11 Why Enrollments are Down! 1.Accounting salaries havent kept up. 2.More attractive career alternatives. 3.Profession has lost some of its gloss 4.Increased willingness to choose risky majors and career tracks. 5.Lack of information and considerable misinformation about accounting profession. 6.150-hour program rule has increased opportunity costs to become an accountant.

12 Accounting Salaries Havent Kept Up In 1989, salaries to accounting grads averaged $25,223, second only to their MIS peers – and only $1,500 behind By 1999, salaries to accounting grads averaged $34300, but ranked fourth in the business school, and $7,000 behind their MIS peers Data summarized from annual reports issued by the National Association of Colleges and Employers

13 Enrollments Are Down Message from the Profession is Confused All indications are that the audit business is good - but consulting gets all the attention We desperately want accountants, but the fact is, we will pay more for IS people Accounting grads hired by All CPA firms has slipped only slightly in the past 5 years But the major firms hired 20% less (tax??), While the smaller firms hired 4% more The major firms are hiring more experienced hires and more paraprofessionals (tax??)

14 Enrollments are Down If the decline in enrollments (and the loss of our quality edge) concern you, you would be well advised to read and study: The AICPA Supply/Demand Study - 2000 The Taylor Report commissioned by the AICPA And, of course, our Report which cites other data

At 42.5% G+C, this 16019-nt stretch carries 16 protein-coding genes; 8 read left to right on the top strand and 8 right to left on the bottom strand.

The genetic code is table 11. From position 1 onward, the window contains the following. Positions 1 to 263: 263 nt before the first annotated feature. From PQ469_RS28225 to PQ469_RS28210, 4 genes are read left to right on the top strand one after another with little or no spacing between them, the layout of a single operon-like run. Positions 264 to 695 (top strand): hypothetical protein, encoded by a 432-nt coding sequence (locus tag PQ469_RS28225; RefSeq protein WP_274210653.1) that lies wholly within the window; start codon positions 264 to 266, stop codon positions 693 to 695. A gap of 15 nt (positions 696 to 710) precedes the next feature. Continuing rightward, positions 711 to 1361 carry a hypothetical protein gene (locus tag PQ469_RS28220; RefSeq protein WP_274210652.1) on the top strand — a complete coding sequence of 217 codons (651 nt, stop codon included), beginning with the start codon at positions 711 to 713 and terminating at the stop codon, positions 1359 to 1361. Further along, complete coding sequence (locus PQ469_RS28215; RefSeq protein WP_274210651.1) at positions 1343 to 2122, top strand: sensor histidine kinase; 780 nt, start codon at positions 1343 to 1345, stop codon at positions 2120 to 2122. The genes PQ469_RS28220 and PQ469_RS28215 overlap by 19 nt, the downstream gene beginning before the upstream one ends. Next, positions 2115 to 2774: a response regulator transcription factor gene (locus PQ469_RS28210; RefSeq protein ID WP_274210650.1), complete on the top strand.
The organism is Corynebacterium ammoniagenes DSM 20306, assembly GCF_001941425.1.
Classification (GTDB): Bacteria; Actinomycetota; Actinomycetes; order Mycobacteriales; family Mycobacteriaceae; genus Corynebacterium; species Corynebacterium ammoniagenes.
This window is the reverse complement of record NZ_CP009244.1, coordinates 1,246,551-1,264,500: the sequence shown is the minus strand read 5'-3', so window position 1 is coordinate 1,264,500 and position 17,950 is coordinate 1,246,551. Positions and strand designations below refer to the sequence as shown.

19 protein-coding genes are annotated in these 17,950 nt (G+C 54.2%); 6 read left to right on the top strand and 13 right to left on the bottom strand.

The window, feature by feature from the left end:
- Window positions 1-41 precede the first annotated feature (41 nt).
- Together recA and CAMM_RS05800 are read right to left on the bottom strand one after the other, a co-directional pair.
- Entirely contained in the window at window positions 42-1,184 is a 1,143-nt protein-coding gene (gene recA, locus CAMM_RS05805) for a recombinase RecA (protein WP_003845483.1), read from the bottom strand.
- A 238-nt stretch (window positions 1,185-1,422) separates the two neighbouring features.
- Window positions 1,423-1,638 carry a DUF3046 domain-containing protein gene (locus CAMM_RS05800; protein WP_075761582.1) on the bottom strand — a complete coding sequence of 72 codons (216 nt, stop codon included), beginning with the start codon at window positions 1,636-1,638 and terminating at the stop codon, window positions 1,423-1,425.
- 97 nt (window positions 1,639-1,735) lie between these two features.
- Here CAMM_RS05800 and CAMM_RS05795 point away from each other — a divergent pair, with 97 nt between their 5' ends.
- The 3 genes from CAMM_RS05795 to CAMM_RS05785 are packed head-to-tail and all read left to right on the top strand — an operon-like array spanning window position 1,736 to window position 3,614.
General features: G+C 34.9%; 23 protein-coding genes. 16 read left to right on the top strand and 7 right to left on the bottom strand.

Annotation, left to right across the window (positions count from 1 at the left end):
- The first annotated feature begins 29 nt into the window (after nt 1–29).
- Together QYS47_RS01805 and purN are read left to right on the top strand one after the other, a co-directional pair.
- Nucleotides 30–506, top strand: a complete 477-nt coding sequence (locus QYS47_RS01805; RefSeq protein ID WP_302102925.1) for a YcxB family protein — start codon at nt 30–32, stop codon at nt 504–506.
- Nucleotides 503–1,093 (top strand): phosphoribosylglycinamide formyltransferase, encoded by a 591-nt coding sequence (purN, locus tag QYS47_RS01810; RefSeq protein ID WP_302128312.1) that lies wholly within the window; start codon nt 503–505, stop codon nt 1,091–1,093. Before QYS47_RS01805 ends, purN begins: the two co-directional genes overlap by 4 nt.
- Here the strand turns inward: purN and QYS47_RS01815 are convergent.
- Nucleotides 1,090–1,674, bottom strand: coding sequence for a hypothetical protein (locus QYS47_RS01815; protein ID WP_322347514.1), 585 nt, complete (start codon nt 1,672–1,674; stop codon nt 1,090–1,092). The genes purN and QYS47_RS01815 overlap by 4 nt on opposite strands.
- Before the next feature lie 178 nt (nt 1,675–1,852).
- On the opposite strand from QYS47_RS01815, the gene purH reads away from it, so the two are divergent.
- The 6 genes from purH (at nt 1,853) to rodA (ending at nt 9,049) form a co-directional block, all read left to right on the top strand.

15 150-hour rule isnt problem-- graduate school is preferred Practitioners who would recommend graduate school85.7% Educators who would recommend graduate school95.7% High school students who plan on graduate degree76% College students who plan on graduate degree (57% in 1990)80% Additional year would deter studying accounting High school students22% College students15% Requirements to be CPA seem fairGeneral150-hour High school students71%74% College students81%95% Switchers away from accounting80%91%

16 Eliminating the 5th-year Requirement The Problem isnt the extra 30 hours, its the nature of the 30 hours we have offered There may also be a timing issue

17 Our Rationale The number and quality of accounting students is down. Previous majors would elect other majors if starting over again today. Our constituents tell us that our educational model is broken and needs to be fixed. 1 2 3

18 Type of Degree % of Educators Who Would % of Practitioners Who Would Earn a bachelors degree in something other than accounting and then stop 0.07.9 Earn a bachelors degree in accounting, then stop 4.36.4 Earn an MBA Degree 37.736.4 Earn a Masters of Accountancy Degree 31.55.9 Earn a Masters of Information Systems Degree 17.921.3 Earn a Masters Degree in Something Else 5.46.4 Earn a Ph.D. 1.64.4 Earn a J.D. (Law Degree) 1.611.4 Accounting Majors Wouldnt Major Again!